It’s the idea of learning vs. educating. There’s a huge difference. Our children have always been in preschool (i.e., daycare) since they were four months old. Life of the average working mama in America meant that getting back to work a few months after giving birth was a huge possibility. However, I actually wanted to get back to work as I enjoy what I do in my career. So, with both of the boys, I returned in a work-from-home status, even while they started going to daycare as babies, and went back in the office a couple days a week when they were seven months old. It allowed me to get back into my swing of things & to heal the mommy-brain that pregnancy brought on (well, so I thought…).
As someone who was always the academic type (i.e., high school valedictorian, A honor roll, often bored in class because I was not challenged enough, etc.), I always had mixed-emotions about traditional schooling. Math, science, reading, English, PE, Music, Art, & Homeroom (?) – that was all. This was, & somewhat still is, standard. And the way these subjects were taught/presented are not representative of real life. Not only are our parents our first teachers, but school should supplement what we are learning in life and at home. It is not an educational institution’s responsibility to make sure our child learns to count, read, decipher, etc. Many of life’s needs can be taught at home. School should aid in filling the gaps, but not being the initiator. We also believe that If you are the smartest person in the room, then you need a new room, as often said by a spiritual-leader we admire. I used to find that me making perfect grades did not mean I was so smart; it meant, and honestly felt like, I was just not challenged. We prefer for our child to bring home a C, so that we know there’s improvement to be made, than to bring home an A where it likely screams perfection or boredom (as was my case).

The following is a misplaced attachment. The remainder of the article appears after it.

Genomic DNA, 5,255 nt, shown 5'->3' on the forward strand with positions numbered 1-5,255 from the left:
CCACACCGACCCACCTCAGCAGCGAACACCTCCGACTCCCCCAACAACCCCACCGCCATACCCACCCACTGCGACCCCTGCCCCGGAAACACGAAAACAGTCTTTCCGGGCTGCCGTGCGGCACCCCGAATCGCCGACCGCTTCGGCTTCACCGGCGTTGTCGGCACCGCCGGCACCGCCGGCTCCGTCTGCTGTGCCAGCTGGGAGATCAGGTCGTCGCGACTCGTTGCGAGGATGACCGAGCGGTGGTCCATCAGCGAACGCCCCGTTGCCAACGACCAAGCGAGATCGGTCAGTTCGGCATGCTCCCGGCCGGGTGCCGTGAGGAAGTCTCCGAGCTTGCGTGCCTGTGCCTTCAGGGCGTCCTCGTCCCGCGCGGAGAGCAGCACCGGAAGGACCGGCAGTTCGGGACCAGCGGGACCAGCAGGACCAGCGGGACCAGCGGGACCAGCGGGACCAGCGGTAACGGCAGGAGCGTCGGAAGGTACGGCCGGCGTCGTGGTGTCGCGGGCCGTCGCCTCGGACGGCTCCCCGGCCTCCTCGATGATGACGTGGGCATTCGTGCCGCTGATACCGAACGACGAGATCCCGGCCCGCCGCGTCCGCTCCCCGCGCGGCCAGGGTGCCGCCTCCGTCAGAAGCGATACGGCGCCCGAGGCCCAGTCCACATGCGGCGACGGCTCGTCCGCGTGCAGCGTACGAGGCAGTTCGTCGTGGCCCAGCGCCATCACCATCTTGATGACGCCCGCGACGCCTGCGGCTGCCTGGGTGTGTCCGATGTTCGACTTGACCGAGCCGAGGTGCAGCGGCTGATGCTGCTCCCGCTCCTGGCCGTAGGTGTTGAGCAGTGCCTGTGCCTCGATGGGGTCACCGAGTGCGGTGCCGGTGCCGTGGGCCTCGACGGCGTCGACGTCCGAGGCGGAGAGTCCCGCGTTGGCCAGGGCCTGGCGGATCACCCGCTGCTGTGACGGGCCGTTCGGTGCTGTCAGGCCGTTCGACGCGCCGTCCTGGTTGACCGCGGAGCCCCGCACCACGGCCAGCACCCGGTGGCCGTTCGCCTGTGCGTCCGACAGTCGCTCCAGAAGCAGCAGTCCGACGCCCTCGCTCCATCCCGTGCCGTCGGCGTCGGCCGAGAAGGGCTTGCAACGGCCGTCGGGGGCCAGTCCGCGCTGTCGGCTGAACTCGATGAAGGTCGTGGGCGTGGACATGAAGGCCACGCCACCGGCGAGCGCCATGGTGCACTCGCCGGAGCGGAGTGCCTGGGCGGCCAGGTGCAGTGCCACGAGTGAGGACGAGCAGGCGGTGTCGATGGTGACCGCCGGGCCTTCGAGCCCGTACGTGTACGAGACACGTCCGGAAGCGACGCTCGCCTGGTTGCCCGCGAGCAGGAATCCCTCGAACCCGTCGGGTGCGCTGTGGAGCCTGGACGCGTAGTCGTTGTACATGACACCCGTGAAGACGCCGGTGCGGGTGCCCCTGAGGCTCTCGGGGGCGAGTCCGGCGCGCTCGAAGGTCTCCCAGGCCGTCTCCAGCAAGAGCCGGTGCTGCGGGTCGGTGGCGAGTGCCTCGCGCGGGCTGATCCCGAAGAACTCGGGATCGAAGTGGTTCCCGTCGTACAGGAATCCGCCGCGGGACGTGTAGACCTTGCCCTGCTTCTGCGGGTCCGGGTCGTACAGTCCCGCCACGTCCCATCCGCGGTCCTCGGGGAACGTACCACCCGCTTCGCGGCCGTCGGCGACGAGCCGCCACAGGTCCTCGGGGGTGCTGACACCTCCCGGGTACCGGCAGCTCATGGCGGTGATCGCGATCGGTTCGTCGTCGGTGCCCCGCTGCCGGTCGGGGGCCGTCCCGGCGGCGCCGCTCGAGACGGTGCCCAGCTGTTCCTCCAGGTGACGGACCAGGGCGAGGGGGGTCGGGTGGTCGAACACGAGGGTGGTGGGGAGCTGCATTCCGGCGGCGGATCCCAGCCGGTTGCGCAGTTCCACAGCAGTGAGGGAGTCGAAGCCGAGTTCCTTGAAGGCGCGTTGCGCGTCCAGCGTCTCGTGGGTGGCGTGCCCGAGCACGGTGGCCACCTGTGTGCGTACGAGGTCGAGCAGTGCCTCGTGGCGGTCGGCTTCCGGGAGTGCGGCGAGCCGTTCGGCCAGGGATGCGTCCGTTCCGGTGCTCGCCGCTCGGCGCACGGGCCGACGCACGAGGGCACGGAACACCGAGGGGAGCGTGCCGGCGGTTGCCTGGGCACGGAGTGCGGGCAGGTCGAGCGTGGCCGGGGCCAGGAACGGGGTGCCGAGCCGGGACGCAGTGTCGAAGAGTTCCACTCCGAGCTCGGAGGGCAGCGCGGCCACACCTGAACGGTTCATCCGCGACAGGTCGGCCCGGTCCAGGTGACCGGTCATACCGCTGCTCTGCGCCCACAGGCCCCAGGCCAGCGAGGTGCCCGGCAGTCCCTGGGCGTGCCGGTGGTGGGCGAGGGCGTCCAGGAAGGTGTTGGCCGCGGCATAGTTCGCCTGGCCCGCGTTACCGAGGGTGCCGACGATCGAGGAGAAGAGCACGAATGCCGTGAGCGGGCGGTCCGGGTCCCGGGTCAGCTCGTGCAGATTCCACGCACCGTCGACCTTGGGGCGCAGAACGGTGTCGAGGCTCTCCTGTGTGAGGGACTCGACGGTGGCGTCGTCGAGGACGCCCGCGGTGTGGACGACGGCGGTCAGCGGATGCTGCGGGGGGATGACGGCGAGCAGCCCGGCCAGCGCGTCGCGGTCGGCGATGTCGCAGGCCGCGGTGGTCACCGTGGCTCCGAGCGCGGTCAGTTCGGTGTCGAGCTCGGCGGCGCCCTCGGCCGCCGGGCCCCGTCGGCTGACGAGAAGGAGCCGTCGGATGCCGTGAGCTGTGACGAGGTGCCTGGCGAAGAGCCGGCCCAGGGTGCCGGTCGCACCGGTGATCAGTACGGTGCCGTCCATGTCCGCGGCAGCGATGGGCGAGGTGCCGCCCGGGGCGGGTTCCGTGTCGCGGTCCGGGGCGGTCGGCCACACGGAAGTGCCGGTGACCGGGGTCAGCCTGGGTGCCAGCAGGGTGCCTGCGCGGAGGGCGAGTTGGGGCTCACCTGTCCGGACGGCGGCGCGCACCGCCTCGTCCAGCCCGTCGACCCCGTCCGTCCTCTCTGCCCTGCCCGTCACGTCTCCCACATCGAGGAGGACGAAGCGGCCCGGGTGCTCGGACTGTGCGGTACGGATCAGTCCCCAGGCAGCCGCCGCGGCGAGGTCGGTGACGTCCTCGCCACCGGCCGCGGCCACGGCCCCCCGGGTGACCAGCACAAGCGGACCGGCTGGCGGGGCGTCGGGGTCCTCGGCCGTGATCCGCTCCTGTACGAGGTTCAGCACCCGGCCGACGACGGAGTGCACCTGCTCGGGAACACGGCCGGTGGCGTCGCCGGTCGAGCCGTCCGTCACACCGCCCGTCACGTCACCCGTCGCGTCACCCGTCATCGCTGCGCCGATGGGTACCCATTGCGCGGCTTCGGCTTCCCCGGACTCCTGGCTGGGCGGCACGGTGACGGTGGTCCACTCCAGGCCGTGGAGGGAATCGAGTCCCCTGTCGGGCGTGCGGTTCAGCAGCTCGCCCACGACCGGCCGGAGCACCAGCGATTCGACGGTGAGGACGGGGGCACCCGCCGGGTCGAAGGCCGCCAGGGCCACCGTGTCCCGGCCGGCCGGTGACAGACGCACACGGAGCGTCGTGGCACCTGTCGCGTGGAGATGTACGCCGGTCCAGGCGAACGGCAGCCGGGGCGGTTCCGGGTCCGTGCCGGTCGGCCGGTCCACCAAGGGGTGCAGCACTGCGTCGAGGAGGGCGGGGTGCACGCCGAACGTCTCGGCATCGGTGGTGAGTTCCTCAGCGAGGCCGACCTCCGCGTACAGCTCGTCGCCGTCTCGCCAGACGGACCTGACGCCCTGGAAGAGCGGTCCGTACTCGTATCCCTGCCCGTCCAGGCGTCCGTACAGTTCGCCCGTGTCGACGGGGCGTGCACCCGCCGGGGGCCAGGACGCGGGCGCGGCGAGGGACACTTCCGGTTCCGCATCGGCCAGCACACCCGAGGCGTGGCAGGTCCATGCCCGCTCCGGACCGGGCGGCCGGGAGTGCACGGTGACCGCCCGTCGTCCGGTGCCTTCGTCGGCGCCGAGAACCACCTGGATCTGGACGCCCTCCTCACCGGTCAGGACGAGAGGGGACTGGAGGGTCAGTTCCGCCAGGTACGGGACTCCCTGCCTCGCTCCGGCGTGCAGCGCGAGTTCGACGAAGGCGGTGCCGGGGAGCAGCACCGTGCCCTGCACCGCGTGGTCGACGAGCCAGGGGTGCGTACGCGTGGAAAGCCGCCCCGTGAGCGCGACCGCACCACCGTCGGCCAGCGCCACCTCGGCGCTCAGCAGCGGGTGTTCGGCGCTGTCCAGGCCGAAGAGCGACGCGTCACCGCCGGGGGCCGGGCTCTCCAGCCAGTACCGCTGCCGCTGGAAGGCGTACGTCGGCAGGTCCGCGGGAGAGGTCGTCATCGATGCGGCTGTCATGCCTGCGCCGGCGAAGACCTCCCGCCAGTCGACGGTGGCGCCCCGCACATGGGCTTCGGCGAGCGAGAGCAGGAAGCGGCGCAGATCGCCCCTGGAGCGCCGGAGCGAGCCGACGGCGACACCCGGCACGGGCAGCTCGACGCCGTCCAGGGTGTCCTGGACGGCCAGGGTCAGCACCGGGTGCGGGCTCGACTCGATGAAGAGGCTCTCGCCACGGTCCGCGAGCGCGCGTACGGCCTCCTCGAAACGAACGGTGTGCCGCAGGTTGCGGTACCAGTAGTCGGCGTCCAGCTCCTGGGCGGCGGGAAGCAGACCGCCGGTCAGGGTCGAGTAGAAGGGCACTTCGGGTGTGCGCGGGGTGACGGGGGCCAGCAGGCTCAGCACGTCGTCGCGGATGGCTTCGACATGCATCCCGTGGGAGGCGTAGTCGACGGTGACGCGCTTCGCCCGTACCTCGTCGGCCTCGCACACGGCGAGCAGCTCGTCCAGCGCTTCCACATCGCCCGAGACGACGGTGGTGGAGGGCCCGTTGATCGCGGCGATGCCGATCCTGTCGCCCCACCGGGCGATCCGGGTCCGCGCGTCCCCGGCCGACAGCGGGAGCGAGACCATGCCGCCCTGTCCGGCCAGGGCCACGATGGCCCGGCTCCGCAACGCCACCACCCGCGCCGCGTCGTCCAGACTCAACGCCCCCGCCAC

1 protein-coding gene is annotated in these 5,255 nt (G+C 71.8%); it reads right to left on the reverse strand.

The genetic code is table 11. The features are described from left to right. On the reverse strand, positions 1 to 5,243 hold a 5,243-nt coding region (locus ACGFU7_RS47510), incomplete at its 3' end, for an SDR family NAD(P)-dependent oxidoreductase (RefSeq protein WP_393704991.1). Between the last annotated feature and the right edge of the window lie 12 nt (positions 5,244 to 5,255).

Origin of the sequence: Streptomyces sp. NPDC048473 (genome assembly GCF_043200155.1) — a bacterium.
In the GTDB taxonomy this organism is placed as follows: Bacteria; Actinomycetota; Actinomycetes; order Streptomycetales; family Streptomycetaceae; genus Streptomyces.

Thankfully, I enjoyed college because I was able to choose my own major(s). In grade school/high school, the curriculum was one-size-fits all. That does not provide much flexibility to students with special interests, disabilities, different ways of learning, (again) nor does it reflect on real life… (i.e., when last have you used the Pythagorean Theorem? I have, and ironically many of us do when driving unbeknownst to us, but I digress)…